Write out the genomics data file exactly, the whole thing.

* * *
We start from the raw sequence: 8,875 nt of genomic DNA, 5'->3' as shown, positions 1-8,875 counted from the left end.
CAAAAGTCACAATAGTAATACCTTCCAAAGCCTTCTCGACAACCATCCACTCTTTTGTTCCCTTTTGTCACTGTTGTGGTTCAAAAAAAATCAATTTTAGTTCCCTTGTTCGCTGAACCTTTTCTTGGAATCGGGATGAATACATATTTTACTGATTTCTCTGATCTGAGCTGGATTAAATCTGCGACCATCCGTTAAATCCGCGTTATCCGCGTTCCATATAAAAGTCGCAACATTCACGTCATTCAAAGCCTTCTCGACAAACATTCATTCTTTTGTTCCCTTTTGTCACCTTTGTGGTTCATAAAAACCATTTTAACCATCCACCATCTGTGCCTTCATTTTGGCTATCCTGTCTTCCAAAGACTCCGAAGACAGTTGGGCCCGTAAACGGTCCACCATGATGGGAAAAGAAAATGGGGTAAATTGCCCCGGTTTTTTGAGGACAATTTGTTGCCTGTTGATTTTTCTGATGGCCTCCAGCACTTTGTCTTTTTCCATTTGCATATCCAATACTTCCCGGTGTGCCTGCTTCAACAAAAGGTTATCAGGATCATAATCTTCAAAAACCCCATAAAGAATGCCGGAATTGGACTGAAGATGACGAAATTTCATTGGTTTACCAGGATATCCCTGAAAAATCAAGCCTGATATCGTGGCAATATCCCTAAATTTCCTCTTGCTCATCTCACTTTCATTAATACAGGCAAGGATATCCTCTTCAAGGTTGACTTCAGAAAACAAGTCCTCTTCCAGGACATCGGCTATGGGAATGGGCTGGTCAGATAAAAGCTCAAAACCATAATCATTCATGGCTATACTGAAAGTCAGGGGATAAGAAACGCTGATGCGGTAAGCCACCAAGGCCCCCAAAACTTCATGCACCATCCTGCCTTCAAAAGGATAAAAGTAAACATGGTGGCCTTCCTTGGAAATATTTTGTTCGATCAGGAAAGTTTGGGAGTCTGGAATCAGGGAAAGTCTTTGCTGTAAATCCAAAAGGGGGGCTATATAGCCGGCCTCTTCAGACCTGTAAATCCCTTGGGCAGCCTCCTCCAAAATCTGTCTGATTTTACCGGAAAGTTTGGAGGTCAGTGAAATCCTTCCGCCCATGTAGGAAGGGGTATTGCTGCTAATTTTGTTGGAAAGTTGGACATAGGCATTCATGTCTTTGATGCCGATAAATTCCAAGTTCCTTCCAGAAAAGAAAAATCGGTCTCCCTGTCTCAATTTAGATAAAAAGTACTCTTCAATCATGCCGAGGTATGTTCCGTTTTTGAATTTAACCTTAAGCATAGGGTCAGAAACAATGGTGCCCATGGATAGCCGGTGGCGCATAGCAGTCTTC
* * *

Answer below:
We start from the raw sequence: 8,875 nt of genomic DNA, 5'->3' as shown, positions 1-8,875 counted from the left end.
CAAAAGTCACAATAGTAATACCTTCCAAAGCCTTCTCGACAACCATCCACTCTTTTGTTCCCTTTTGTCACTGTTGTGGTTCAAAAAAAATCAATTTTAGTTCCCTTGTTCGCTGAACCTTTTCTTGGAATCGGGATGAATACATATTTTACTGATTTCTCTGATCTGAGCTGGATTAAATCTGCGACCATCCGTTAAATCCGCGTTATCCGCGTTCCATATAAAAGTCGCAACATTCACGTCATTCAAAGCCTTCTCGACAAACATTCATTCTTTTGTTCCCTTTTGTCACCTTTGTGGTTCATAAAAACCATTTTAACCATCCACCATCTGTGCCTTCATTTTGGCTATCCTGTCTTCCAAAGACTCCGAAGACAGTTGGGCCCGTAAACGGTCCACCATGATGGGAAAAGAAAATGGGGTAAATTGCCCCGGTTTTTTGAGGACAATTTGTTGCCTGTTGATTTTTCTGATGGCCTCCAGCACTTTGTCTTTTTCCATTTGCATATCCAATACTTCCCGGTGTGCCTGCTTCAACAAAAGGTTATCAGGATCATAATCTTCAAAAACCCCATAAAGAATGCCGGAATTGGACTGAAGATGACGAAATTTCATTGGTTTACCAGGATATCCCTGAAAAATCAAGCCTGATATCGTGGCAATATCCCTAAATTTCCTCTTGCTCATCTCACTTTCATTAATACAGGCAAGGATATCCTCTTCAAGGTTGACTTCAGAAAACAAGTCCTCTTCCAGGACATCGGCTATGGGAATGGGCTGGTCAGATAAAAGCTCAAAACCATAATCATTCATGGCTATACTGAAAGTCAGGGGATAAGAAACGCTGATGCGGTAAGCCACCAAGGCCCCCAAAACTTCATGCACCATCCTGCCTTCAAAAGGATAAAAGTAAACATGGTGGCCTTCCTTGGAAATATTTTGTTCGATCAGGAAAGTTTGGGAGTCTGGAATCAGGGAAAGTCTTTGCTGTAAATCCAAAAGGGGGGCTATATAGCCGGCCTCTTCAGACCTGTAAATCCCTTGGGCAGCCTCCTCCAAAATCTGTCTGATTTTACCGGAAAGTTTGGAGGTCAGTGAAATCCTTCCGCCCATGTAGGAAGGGGTATTGCTGCTAATTTTGTTGGAAAGTTGGACATAGGCATTCATGTCTTTGATGCCGATAAATTCCAAGTTCCTTCCAGAAAAGAAAAATCGGTCTCCCTGTCTCAATTTAGATAAAAAGTACTCTTCAATCATGCCGAGGTATGTTCCGTTTTTGAATTTAACCTTAAGCATAGGGTCAGAAACAATGGTGCCCATGGATAGCCGGTGGCGCATAGCAGTCTTC